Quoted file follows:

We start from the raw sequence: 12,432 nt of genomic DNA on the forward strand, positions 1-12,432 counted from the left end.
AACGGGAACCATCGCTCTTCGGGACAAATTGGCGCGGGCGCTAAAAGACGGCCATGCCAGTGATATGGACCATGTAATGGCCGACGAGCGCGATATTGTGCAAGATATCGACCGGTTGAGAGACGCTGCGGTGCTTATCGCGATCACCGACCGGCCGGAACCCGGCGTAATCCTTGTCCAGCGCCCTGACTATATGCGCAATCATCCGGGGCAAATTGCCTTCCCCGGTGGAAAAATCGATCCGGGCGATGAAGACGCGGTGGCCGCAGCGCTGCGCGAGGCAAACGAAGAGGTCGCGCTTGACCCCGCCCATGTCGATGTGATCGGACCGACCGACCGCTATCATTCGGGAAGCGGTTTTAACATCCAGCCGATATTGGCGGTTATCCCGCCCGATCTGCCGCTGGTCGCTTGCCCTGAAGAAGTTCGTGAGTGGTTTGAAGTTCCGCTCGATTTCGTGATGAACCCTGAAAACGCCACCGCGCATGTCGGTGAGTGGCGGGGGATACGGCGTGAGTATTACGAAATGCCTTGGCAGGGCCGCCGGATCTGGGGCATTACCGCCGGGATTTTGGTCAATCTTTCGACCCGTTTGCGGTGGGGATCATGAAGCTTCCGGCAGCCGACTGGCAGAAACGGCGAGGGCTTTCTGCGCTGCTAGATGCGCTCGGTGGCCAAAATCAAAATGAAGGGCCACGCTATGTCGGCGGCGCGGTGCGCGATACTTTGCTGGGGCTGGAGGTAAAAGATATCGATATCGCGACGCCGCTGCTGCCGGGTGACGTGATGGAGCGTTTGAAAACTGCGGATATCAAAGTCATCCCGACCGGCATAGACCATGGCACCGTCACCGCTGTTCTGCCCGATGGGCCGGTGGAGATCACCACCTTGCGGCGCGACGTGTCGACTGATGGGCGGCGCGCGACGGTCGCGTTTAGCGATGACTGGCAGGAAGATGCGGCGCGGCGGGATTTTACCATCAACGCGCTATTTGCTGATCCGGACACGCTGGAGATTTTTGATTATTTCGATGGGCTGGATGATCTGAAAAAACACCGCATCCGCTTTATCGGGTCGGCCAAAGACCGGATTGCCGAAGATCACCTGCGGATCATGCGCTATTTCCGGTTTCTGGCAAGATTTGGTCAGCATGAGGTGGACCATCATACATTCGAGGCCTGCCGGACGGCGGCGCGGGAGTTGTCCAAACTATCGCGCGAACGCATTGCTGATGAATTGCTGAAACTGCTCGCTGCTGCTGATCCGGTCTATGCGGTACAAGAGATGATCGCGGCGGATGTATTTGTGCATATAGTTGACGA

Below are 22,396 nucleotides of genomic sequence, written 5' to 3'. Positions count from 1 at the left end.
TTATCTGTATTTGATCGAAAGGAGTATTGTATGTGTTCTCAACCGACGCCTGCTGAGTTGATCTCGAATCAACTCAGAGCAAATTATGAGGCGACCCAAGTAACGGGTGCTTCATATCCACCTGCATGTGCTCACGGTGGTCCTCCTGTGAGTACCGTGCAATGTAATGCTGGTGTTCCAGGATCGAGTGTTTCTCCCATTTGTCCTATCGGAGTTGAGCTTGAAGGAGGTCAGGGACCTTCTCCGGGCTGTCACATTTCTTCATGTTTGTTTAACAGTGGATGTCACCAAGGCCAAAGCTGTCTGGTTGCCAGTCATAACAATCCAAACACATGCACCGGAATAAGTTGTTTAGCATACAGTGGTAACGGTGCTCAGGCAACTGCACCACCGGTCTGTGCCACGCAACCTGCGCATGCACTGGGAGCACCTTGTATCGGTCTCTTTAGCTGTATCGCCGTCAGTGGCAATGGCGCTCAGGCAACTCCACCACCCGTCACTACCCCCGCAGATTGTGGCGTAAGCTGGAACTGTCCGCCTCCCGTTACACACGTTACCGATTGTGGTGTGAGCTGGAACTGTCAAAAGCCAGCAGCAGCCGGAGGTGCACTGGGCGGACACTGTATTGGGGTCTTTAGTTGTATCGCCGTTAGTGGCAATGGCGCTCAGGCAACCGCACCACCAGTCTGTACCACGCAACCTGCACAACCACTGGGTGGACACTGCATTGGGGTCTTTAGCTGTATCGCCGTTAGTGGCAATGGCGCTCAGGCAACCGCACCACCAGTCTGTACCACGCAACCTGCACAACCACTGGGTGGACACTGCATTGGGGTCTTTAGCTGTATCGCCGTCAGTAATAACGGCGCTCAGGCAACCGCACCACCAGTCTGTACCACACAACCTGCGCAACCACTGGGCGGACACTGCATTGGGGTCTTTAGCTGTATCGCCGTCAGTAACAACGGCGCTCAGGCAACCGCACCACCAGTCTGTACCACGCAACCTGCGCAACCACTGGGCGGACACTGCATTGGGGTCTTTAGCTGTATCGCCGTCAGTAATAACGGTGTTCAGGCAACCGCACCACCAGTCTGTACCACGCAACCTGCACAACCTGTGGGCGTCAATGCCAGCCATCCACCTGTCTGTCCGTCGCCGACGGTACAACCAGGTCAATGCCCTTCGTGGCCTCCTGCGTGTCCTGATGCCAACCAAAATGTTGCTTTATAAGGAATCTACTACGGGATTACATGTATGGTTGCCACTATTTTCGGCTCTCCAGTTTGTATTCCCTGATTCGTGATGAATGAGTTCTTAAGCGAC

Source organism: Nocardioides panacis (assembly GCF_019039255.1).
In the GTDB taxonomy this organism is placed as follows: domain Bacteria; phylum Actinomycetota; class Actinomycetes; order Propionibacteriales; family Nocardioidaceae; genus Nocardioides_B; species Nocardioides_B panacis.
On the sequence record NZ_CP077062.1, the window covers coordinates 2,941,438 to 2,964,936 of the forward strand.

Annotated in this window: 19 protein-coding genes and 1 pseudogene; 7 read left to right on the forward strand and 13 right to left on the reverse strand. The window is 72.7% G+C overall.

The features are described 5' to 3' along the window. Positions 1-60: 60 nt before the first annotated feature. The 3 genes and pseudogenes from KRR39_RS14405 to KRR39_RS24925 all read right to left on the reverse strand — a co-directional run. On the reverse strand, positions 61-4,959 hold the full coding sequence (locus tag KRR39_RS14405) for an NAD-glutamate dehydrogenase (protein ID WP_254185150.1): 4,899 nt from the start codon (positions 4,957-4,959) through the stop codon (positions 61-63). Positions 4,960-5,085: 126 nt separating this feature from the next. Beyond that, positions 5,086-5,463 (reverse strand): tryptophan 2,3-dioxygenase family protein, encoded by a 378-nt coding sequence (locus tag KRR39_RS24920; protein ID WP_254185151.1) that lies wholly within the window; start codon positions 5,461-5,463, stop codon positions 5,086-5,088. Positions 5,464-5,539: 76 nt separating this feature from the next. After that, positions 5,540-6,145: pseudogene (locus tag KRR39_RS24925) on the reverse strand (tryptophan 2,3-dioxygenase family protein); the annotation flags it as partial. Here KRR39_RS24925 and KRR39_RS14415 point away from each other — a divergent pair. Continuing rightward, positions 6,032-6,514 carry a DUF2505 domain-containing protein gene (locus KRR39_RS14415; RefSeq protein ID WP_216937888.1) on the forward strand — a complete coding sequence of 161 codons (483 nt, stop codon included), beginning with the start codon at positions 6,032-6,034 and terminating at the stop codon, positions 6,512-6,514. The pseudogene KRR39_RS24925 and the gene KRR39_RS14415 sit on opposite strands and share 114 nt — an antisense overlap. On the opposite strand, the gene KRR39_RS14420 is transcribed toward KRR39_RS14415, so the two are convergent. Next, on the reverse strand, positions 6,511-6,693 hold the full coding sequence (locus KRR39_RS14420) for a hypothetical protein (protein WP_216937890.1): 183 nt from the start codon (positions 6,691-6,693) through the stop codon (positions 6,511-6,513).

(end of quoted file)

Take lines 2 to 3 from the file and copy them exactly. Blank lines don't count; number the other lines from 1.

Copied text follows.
AACGGGAACCATCGCTCTTCGGGACAAATTGGCGCGGGCGCTAAAAGACGGCCATGCCAGTGATATGGACCATGTAATGGCCGACGAGCGCGATATTGTGCAAGATATCGACCGGTTGAGAGACGCTGCGGTGCTTATCGCGATCACCGACCGGCCGGAACCCGGCGTAATCCTTGTCCAGCGCCCTGACTATATGCGCAATCATCCGGGGCAAATTGCCTTCCCCGGTGGAAAAATCGATCCGGGCGATGAAGACGCGGTGGCCGCAGCGCTGCGCGAGGCAAACGAAGAGGTCGCGCTTGACCCCGCCCATGTCGATGTGATCGGACCGACCGACCGCTATCATTCGGGAAGCGGTTTTAACATCCAGCCGATATTGGCGGTTATCCCGCCCGATCTGCCGCTGGTCGCTTGCCCTGAAGAAGTTCGTGAGTGGTTTGAAGTTCCGCTCGATTTCGTGATGAACCCTGAAAACGCCACCGCGCATGTCGGTGAGTGGCGGGGGATACGGCGTGAGTATTACGAAATGCCTTGGCAGGGCCGCCGGATCTGGGGCATTACCGCCGGGATTTTGGTCAATCTTTCGACCCGTTTGCGGTGGGGATCATGAAGCTTCCGGCAGCCGACTGGCAGAAACGGCGAGGGCTTTCTGCGCTGCTAGATGCGCTCGGTGGCCAAAATCAAAATGAAGGGCCACGCTATGTCGGCGGCGCGGTGCGCGATACTTTGCTGGGGCTGGAGGTAAAAGATATCGATATCGCGACGCCGCTGCTGCCGGGTGACGTGATGGAGCGTTTGAAAACTGCGGATATCAAAGTCATCCCGACCGGCATAGACCATGGCACCGTCACCGCTGTTCTGCCCGATGGGCCGGTGGAGATCACCACCTTGCGGCGCGACGTGTCGACTGATGGGCGGCGCGCGACGGTCGCGTTTAGCGATGACTGGCAGGAAGATGCGGCGCGGCGGGATTTTACCATCAACGCGCTATTTGCTGATCCGGACACGCTGGAGATTTTTGATTATTTCGATGGGCTGGATGATCTGAAAAAACACCGCATCCGCTTTATCGGGTCGGCCAAAGACCGGATTGCCGAAGATCACCTGCGGATCATGCGCTATTTCCGGTTTCTGGCAAGATTTGGTCAGCATGAGGTGGACCATCATACATTCGAGGCCTGCCGGACGGCGGCGCGGGAGTTGTCCAAACTATCGCGCGAACGCATTGCTGATGAATTGCTGAAACTGCTCGCTGCTGCTGATCCGGTCTATGCGGTACAAGAGATGATCGCGGCGGATGTATTTGTGCATATAGTTGACGA

Below are 22,396 nucleotides of genomic sequence, written 5' to 3'. Positions count from 1 at the left end.